February 24, 2024
Evergreen

Poking fun at tricky issues

When does it become acceptable to make comedy out of sensitive social topics?

This week one of South Korea’s most popular comedy sketch programs, Gag Concert, featured a skit about two Korean Chinese gang members attempting to extort money from an unsuspecting South Korean through a ruse known as “voice phishing”. Dressed in characteristically cheap clothing with unfashionable hairstyles, the hapless man and woman attempted to convince a South Korean man over the phone that money had been removed from his account and that they needed his account number to sort it out. However, their distinct Korean Chinese accents and frequent mistakes during the conversation gave them away, much to the amusement of the audience.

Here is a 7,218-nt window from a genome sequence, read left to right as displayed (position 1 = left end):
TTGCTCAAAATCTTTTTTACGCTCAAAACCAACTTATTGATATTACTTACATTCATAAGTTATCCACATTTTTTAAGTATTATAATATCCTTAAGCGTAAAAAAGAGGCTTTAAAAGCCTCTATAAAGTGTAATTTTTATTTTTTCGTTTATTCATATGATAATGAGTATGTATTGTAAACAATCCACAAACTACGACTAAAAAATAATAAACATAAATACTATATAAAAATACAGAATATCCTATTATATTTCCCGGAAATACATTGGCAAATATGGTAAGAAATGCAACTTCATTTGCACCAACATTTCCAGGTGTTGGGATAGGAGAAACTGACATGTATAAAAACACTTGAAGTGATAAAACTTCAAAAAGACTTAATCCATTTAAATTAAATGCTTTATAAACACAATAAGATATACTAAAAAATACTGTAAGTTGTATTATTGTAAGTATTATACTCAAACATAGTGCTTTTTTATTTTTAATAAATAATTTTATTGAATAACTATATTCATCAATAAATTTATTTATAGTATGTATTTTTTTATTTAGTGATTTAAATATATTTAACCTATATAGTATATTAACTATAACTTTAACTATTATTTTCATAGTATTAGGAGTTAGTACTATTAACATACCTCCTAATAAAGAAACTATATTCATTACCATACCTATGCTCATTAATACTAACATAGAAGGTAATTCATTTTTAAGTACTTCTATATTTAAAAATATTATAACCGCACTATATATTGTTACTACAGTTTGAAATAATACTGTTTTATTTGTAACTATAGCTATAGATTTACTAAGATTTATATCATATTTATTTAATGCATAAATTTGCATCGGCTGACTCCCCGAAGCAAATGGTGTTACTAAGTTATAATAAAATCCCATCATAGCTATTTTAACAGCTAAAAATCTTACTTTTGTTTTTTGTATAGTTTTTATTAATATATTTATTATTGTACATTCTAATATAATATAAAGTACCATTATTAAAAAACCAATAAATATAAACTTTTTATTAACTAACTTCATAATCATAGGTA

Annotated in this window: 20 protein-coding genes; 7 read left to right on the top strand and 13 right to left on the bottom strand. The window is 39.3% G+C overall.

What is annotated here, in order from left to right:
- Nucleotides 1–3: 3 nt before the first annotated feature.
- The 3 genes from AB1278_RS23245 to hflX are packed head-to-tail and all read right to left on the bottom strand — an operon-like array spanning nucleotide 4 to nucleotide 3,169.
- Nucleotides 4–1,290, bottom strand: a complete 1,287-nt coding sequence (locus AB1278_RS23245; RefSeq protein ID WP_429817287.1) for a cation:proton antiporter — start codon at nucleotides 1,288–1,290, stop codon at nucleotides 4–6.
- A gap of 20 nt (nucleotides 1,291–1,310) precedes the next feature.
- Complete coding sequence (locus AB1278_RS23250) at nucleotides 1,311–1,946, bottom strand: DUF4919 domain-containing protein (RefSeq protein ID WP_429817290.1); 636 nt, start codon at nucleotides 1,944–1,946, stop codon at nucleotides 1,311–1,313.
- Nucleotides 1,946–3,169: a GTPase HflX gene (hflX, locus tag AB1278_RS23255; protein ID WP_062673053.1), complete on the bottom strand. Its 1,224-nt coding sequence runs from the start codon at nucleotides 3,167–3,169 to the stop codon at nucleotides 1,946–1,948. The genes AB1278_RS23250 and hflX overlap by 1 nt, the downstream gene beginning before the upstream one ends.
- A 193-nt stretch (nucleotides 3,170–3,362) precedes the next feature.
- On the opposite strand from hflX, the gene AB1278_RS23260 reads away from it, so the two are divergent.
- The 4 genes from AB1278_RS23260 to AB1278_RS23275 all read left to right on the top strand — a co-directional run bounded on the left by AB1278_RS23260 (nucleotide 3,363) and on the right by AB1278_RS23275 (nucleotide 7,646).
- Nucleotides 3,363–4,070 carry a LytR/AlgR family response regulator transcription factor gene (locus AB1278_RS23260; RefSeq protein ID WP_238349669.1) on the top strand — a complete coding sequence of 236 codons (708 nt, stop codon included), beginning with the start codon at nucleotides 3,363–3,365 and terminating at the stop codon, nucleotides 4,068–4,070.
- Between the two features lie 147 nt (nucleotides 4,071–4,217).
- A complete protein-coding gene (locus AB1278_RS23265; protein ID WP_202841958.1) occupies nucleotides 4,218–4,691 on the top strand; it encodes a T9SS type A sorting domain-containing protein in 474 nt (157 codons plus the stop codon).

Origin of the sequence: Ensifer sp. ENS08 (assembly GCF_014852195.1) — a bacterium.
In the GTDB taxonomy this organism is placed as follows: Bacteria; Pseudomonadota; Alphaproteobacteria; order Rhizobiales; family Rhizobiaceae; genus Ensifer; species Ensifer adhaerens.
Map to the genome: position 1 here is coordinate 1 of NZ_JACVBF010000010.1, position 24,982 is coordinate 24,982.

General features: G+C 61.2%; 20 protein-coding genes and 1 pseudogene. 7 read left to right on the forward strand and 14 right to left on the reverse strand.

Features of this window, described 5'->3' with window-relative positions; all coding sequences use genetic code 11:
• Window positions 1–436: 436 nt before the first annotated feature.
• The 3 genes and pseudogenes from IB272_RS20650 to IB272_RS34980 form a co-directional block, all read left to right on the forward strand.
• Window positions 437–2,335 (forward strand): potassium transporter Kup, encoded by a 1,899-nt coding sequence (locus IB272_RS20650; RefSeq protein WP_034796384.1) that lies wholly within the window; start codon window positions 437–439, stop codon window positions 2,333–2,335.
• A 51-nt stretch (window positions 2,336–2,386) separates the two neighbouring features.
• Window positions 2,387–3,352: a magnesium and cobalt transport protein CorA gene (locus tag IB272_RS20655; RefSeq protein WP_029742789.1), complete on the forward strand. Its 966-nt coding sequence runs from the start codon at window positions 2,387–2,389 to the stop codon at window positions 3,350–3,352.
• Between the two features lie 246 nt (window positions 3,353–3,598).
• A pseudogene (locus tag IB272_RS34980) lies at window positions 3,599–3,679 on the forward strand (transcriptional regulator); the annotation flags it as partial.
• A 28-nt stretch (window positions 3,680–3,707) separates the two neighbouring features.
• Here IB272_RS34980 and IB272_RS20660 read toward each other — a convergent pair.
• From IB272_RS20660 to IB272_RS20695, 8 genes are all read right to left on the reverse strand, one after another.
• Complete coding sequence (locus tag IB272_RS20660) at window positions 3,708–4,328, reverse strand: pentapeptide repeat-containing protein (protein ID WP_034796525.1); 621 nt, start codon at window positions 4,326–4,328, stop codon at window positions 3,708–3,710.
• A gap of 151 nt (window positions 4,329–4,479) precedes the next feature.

The movement of issues surrounding the presence of ethnic Korean Chinese people in South Korea from serious discussion to being the subject of comedy sketches follows an emerging trend over the last ten years. During this period discourse on otherwise sensitive topics including inter-Korean relations and most recently the North Korean defector phenomenon have inspired comedy material for the first time. These changes have been seen by some as signs of an identity shift towards a more inclusive view of North Korea in the South, as well as evolving ideas about what it means to be South Korean.